As I reported to you last year, in March of 2015 a settlement was reached between Home Depot and the plaintiffs in a class action on behalf of the 56 million victims of Home Depot’s massive data breach which occurred between April and September of 2014. The settlement provides for a 13 million dollar fund to reimburse victims for out of pocket losses incurred with an additional 6.5 million dollars being set aside for legal fees and other related expenses. You are eligible to receive payments through the settlement if you used your credit or debit card at a self checkout lane at Home Depot between April 10, 2014 and September 23, 2014 and your card information was stolen. You also are eligible for a payment if you received notification that your email address was compromised or if you specifically received a settlement notice informing you that you are a member of the class action. Payments of as much as $10,000 will be made to claimants who suffered out of pocket losses and unreimbursed charges as a result of the data breach. In addition, affected shoppers can receive payments of $15 per hour for time spent remedying the problems they encountered as a result of the data breach.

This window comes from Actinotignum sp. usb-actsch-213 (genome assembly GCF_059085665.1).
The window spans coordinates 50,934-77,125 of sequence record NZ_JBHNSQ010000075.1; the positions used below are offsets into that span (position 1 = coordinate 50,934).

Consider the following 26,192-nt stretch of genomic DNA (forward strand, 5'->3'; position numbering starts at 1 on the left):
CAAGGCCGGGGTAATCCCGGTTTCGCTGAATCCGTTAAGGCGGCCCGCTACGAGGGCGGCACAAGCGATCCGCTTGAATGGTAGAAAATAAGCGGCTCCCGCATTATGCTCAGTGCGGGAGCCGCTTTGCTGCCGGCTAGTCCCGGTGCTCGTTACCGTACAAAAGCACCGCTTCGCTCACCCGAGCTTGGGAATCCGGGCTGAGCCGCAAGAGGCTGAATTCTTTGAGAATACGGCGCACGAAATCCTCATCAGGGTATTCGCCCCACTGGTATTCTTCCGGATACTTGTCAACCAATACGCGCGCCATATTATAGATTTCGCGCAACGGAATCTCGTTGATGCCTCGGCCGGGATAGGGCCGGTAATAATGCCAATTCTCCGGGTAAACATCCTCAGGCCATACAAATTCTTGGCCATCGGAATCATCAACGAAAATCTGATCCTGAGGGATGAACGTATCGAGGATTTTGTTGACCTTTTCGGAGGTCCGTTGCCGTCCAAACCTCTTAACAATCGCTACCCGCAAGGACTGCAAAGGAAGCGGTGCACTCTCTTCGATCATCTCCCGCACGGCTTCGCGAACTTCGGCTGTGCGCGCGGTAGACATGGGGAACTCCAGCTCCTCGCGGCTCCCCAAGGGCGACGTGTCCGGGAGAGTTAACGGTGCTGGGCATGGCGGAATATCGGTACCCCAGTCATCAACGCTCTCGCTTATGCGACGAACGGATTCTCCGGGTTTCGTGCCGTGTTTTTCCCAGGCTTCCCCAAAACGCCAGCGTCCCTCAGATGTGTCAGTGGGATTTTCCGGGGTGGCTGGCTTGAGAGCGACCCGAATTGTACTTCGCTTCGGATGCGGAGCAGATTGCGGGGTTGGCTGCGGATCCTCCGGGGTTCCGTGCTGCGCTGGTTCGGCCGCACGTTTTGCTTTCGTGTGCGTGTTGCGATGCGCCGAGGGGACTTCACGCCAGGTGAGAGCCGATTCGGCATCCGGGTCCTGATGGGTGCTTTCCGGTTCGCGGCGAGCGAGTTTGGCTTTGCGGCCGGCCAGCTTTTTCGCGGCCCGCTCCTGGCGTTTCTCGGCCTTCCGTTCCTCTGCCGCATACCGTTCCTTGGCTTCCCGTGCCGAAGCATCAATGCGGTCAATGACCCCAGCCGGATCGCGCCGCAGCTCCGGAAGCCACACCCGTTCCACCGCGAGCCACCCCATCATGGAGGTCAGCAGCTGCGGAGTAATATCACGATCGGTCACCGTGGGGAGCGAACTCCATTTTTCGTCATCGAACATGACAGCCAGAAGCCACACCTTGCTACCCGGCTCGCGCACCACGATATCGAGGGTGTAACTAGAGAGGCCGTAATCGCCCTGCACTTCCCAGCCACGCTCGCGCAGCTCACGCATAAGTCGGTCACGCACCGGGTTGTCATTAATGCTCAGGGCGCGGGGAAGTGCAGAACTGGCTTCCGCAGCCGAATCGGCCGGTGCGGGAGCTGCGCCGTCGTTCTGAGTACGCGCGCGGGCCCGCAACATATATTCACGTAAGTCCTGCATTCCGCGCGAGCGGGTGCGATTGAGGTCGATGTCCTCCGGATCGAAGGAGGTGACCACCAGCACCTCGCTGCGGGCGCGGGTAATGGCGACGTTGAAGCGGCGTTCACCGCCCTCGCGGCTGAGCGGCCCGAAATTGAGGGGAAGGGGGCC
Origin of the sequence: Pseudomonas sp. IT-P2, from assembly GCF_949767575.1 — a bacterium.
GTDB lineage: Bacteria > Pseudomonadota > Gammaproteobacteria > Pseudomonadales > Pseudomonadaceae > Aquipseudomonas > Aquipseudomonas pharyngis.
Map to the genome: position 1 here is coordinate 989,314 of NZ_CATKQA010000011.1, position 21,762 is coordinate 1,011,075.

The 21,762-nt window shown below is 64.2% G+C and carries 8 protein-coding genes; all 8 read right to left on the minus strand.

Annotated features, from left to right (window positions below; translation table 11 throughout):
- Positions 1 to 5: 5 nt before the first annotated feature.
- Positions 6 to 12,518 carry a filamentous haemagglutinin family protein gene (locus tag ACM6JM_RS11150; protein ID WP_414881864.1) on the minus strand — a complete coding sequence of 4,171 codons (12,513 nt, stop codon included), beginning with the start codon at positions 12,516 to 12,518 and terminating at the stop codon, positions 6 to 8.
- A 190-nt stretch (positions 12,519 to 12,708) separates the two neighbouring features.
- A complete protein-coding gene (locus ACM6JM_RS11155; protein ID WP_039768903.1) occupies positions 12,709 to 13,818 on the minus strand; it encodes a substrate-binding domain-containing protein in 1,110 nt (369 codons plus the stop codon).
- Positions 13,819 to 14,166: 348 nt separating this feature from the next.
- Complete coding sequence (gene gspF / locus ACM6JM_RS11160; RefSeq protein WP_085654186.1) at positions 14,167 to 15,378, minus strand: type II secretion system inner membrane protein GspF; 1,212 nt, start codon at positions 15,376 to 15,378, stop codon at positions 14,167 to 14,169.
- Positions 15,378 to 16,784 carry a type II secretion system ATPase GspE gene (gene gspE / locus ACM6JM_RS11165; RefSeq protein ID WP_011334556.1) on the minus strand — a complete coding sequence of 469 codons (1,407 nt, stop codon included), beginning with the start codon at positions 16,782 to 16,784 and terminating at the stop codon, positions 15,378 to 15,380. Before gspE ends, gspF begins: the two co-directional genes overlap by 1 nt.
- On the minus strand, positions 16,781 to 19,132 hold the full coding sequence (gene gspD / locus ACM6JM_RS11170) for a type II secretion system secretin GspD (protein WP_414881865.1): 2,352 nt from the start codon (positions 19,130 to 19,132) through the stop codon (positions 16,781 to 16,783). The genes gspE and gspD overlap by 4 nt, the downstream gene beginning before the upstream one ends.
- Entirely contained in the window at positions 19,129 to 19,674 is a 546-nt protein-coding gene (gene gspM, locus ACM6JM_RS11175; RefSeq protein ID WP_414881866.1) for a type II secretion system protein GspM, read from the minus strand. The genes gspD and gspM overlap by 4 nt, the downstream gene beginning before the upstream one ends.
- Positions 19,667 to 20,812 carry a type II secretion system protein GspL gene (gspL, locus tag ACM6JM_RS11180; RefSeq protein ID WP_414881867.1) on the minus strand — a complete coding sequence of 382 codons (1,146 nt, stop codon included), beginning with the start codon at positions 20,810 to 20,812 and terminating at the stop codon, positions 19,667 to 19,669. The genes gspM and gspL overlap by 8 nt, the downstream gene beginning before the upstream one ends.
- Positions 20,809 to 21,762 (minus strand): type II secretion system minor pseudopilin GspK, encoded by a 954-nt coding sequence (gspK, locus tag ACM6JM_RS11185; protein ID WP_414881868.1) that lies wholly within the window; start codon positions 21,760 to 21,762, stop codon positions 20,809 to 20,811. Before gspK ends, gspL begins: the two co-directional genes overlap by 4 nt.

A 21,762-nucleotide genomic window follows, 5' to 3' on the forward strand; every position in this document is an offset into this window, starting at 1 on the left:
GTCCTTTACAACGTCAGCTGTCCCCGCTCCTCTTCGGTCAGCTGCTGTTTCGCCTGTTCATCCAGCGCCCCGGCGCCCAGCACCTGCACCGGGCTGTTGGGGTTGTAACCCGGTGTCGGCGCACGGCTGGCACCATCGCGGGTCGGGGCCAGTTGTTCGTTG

Similar to the major data breach at Target which occurred a year earlier, Home Depot’s computers and credit card processing equipment were hacked when a third party party vendor’s computers were hacked thereby enabling the hackers to steal the passwords necessary for the third party vendor’s to access Home Depot’s computers. As an additional part of the settlement Home Depot committed to make greater efforts at data security.
If you were affected by this data breach, you must file a claim and the deadline for filing a claim is October 29th which is rapidly approaching. Here is the link to go to in order to file a claim.
However, even if you were not a victim of this particular data breach, it is important to remember that we are only as safe as the places with which we do business that have the weakest security. Greater use of EMV smart chip credit cards will reduce the effects of data breaches aimed at gaining credit card and debit card information, but many stores still have not shifted over to the new equipment required to process EMV smart chip credit cards. However, whenever you can, you should use your EMV chip card.
Also, do not use your debit card for retail purchases. Limit its use to ATMs. There are strong laws to protect you from fraudulent use of your credit card, but the laws protecting you from liability in the event of fraudulent use of your debit card are not as strong and you potentially risk losing your entire bank account to which the card is attached. In addition, even if you report the fraudulent use of your debit card immediately, your bank will freeze your account while it investigates the breach which can be very inconvenient if you need immediate cash or have bills automatically paid from your account.